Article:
Great fun as a “woman with a past” on the Chichester stage

Frances Barber – last in Chichester’s Minerva Theatre a little matter of 26 years ago in Uncle Vanya – returns to the venue this summer in The Unfriend.

Frances Barber - Photo Manuel Harlan
Frances Barber - Photo Manuel Harlan

A new play by Steven Moffat directed by Mark Gatiss, it runs in the Minerva until July 9.

“But I really can’t tell you too much about it!

"I don’t want to give the game away – and I am not just trying to be mysterious!

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    “But I am playing Elsa and she is an American that Peter and Debbie meet on a cruise, and often when you go on holiday, you exchange emails, never expecting them to contact you again and thinking that it would be rude to do so. It is just the kind of thing the English do.

    "But this time she does turn up.”

    And the fact is that she is a woman with a past…

    “When I first read it – and obviously this has been postponed for a couple of years – I thought it was totally hilarious.”

    Speaking just a few days before the piece began its Chichester run, Frances added.

    “And now we're at the stage where I don't think I'm funny in it anymore! I think I've lost all confidence – which is obviously all part of the process you go through.

    "The audience are the final piece in the jigsaw and the audience are what we definitely need right now.

    “But Mark is fantastic to work with.

    "He directed me in a ghost story and we've worked together three or four times on TV. The lovely thing is that I feel as if we have a shorthand between us and I do think that does help.

    "Obviously I love working with people I have never worked with before.

    "That's part of the joy of being an actor but it is lovely to have that connection. You know how each other think. There are others in the cast I've never worked before with so it's a really lovely mixture of people I know and people I don't.”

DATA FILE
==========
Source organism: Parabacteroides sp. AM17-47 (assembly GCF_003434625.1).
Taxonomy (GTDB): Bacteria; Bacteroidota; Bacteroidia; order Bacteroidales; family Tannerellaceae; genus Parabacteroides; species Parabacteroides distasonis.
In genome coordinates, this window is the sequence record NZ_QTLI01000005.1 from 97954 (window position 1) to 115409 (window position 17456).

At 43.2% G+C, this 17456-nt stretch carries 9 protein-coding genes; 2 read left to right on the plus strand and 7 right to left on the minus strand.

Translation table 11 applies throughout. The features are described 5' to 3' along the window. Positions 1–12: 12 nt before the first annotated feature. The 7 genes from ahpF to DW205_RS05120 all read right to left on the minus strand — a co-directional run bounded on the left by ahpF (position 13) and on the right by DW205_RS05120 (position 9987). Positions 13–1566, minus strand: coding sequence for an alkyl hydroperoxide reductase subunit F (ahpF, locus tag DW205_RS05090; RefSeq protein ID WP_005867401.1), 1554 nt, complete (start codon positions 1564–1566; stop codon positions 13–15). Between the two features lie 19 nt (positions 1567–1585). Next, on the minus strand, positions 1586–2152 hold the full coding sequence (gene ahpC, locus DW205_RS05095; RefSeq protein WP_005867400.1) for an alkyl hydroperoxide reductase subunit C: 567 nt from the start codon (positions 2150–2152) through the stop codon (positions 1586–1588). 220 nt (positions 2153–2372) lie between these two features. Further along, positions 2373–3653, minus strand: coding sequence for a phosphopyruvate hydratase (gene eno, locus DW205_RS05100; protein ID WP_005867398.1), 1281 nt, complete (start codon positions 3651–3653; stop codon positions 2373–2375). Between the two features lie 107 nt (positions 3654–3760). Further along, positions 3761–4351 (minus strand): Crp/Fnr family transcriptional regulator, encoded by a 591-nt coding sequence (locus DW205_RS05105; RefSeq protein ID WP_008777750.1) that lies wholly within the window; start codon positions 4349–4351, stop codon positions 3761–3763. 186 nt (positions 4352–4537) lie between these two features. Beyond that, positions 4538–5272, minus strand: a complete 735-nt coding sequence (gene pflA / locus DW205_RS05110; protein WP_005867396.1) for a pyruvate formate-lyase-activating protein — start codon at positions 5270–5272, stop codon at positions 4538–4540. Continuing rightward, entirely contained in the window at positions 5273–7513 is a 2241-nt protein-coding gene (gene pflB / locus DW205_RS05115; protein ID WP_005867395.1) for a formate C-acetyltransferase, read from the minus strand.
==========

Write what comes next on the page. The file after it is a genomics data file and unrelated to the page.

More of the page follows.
And the point is it's great to be back on stage after the pandemic, though Frances says she was more or less able to work all the way through

    “I did a film with Derek Jacobi in the south of France and I went and joined Ian McKellen's Hamlet.

    "I was very lucky.

    “But I do think it is a testament to the wonderful play that Steven has written that we all wanted to keep our diaries clear so that we could come back and do it when we were able to.”

    And also when was right for the play.

    “I really didn't want to do it at a time when people were still wearing masks in the theatre. I think people need to feel totally relaxed and to be able to laugh.

    “When we did Hamlet I think people were still worried and I think we noticed that at the beginning.

    "Hamlet isn't a comedy of course or at least it shouldn't be! But really for this play we need the audience to be completely relaxed and just to come out and be able to have a good laugh especially after all the misery that we have had.”